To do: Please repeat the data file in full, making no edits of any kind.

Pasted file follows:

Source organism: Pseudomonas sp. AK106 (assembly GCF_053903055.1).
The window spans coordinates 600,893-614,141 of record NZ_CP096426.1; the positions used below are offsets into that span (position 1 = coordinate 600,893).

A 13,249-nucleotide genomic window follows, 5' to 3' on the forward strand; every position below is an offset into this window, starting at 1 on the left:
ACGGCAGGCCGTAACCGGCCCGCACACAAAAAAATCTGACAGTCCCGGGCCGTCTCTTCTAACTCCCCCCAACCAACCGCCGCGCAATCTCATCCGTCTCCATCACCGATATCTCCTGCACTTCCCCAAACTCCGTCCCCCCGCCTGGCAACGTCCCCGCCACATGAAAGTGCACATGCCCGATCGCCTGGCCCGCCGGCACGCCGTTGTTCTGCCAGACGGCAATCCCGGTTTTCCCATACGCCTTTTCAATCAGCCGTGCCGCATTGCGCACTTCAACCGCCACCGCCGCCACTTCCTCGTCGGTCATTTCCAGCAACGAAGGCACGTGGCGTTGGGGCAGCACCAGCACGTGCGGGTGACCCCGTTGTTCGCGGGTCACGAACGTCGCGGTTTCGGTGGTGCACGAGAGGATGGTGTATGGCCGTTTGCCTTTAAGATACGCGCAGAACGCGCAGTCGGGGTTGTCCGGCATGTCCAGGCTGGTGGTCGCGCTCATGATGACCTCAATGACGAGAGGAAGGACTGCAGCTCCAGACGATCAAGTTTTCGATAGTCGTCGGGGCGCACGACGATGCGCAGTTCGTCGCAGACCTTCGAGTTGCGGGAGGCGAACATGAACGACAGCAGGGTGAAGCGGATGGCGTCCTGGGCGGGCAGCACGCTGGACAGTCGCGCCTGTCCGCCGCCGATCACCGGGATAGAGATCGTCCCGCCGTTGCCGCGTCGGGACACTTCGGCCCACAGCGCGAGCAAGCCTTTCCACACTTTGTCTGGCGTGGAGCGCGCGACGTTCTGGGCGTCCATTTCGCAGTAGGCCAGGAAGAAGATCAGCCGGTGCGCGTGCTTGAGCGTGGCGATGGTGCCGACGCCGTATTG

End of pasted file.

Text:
Source organism: Pseudomonas sp. AK106 (assembly GCF_053903055.1).
The window spans coordinates 600,893-614,141 of record NZ_CP096426.1; the positions used below are offsets into that span (position 1 = coordinate 600,893).

A 13,249-nucleotide genomic window follows, 5' to 3' on the forward strand; every position below is an offset into this window, starting at 1 on the left:
ACGGCAGGCCGTAACCGGCCCGCACACAAAAAAATCTGACAGTCCCGGGCCGTCTCTTCTAACTCCCCCCAACCAACCGCCGCGCAATCTCATCCGTCTCCATCACCGATATCTCCTGCACTTCCCCAAACTCCGTCCCCCCGCCTGGCAACGTCCCCGCCACATGAAAGTGCACATGCCCGATCGCCTGGCCCGCCGGCACGCCGTTGTTCTGCCAGACGGCAATCCCGGTTTTCCCATACGCCTTTTCAATCAGCCGTGCCGCATTGCGCACTTCAACCGCCACCGCCGCCACTTCCTCGTCGGTCATTTCCAGCAACGAAGGCACGTGGCGTTGGGGCAGCACCAGCACGTGCGGGTGACCCCGTTGTTCGCGGGTCACGAACGTCGCGGTTTCGGTGGTGCACGAGAGGATGGTGTATGGCCGTTTGCCTTTAAGATACGCGCAGAACGCGCAGTCGGGGTTGTCCGGCATGTCCAGGCTGGTGGTCGCGCTCATGATGACCTCAATGACGAGAGGAAGGACTGCAGCTCCAGACGATCAAGTTTTCGATAGTCGTCGGGGCGCACGACGATGCGCAGTTCGTCGCAGACCTTCGAGTTGCGGGAGGCGAACATGAACGACAGCAGGGTGAAGCGGATGGCGTCCTGGGCGGGCAGCACGCTGGACAGTCGCGCCTGTCCGCCGCCGATCACCGGGATAGAGATCGTCCCGCCGTTGCCGCGTCGGGACACTTCGGCCCACAGCGCGAGCAAGCCTTTCCACACTTTGTCTGGCGTGGAGCGCGCGACGTTCTGGGCGTCCATTTCGCAGTAGGCCAGGAAGAAGATCAGCCGGTGCGCGTGCTTGAGCGTGGCGATGGTGCCGACGCCGTATTG